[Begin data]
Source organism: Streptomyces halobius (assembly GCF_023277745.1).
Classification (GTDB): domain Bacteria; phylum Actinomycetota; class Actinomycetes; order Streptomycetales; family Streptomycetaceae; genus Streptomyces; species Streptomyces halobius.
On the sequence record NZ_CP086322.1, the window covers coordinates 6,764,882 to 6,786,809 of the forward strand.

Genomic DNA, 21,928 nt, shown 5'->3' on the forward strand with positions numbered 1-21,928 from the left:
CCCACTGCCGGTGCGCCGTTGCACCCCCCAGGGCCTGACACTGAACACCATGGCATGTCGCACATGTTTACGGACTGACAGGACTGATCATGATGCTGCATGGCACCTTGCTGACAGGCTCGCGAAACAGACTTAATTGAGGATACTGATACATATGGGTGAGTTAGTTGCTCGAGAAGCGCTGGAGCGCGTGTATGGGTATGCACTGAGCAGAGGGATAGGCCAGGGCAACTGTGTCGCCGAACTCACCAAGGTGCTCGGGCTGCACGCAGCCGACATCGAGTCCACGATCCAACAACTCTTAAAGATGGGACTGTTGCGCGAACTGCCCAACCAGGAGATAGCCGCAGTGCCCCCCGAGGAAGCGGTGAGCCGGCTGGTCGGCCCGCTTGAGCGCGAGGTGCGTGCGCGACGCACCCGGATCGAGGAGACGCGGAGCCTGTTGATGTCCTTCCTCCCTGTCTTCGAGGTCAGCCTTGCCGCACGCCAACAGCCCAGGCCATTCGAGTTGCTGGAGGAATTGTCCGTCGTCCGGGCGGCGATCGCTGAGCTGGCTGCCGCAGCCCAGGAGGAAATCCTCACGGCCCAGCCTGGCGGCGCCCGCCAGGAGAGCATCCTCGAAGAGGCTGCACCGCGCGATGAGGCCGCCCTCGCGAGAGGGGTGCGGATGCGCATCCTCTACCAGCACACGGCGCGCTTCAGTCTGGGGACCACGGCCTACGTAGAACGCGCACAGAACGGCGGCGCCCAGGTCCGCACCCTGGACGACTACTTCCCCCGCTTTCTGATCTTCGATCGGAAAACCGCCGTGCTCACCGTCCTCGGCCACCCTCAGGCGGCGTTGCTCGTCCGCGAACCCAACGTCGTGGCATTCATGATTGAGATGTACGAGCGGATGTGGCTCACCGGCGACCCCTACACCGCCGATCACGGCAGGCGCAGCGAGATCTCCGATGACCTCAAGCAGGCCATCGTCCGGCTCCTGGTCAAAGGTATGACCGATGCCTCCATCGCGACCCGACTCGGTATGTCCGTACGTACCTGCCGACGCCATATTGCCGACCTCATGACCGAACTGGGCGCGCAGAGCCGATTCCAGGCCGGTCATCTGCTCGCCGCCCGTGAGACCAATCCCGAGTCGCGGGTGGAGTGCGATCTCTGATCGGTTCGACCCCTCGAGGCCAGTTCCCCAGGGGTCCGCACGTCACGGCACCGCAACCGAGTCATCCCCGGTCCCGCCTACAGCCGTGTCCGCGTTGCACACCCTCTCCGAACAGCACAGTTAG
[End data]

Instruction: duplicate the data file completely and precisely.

Source organism: Streptomyces halobius (assembly GCF_023277745.1).
Classification (GTDB): domain Bacteria; phylum Actinomycetota; class Actinomycetes; order Streptomycetales; family Streptomycetaceae; genus Streptomyces; species Streptomyces halobius.
On the sequence record NZ_CP086322.1, the window covers coordinates 6,764,882 to 6,786,809 of the forward strand.

Genomic DNA, 21,928 nt, shown 5'->3' on the forward strand with positions numbered 1-21,928 from the left:
CCCACTGCCGGTGCGCCGTTGCACCCCCCAGGGCCTGACACTGAACACCATGGCATGTCGCACATGTTTACGGACTGACAGGACTGATCATGATGCTGCATGGCACCTTGCTGACAGGCTCGCGAAACAGACTTAATTGAGGATACTGATACATATGGGTGAGTTAGTTGCTCGAGAAGCGCTGGAGCGCGTGTATGGGTATGCACTGAGCAGAGGGATAGGCCAGGGCAACTGTGTCGCCGAACTCACCAAGGTGCTCGGGCTGCACGCAGCCGACATCGAGTCCACGATCCAACAACTCTTAAAGATGGGACTGTTGCGCGAACTGCCCAACCAGGAGATAGCCGCAGTGCCCCCCGAGGAAGCGGTGAGCCGGCTGGTCGGCCCGCTTGAGCGCGAGGTGCGTGCGCGACGCACCCGGATCGAGGAGACGCGGAGCCTGTTGATGTCCTTCCTCCCTGTCTTCGAGGTCAGCCTTGCCGCACGCCAACAGCCCAGGCCATTCGAGTTGCTGGAGGAATTGTCCGTCGTCCGGGCGGCGATCGCTGAGCTGGCTGCCGCAGCCCAGGAGGAAATCCTCACGGCCCAGCCTGGCGGCGCCCGCCAGGAGAGCATCCTCGAAGAGGCTGCACCGCGCGATGAGGCCGCCCTCGCGAGAGGGGTGCGGATGCGCATCCTCTACCAGCACACGGCGCGCTTCAGTCTGGGGACCACGGCCTACGTAGAACGCGCACAGAACGGCGGCGCCCAGGTCCGCACCCTGGACGACTACTTCCCCCGCTTTCTGATCTTCGATCGGAAAACCGCCGTGCTCACCGTCCTCGGCCACCCTCAGGCGGCGTTGCTCGTCCGCGAACCCAACGTCGTGGCATTCATGATTGAGATGTACGAGCGGATGTGGCTCACCGGCGACCCCTACACCGCCGATCACGGCAGGCGCAGCGAGATCTCCGATGACCTCAAGCAGGCCATCGTCCGGCTCCTGGTCAAAGGTATGACCGATGCCTCCATCGCGACCCGACTCGGTATGTCCGTACGTACCTGCCGACGCCATATTGCCGACCTCATGACCGAACTGGGCGCGCAGAGCCGATTCCAGGCCGGTCATCTGCTCGCCGCCCGTGAGACCAATCCCGAGTCGCGGGTGGAGTGCGATCTCTGATCGGTTCGACCCCTCGAGGCCAGTTCCCCAGGGGTCCGCACGTCACGGCACCGCAACCGAGTCATCCCCGGTCCCGCCTACAGCCGTGTCCGCGTTGCACACCCTCTCCGAACAGCACAGTTAG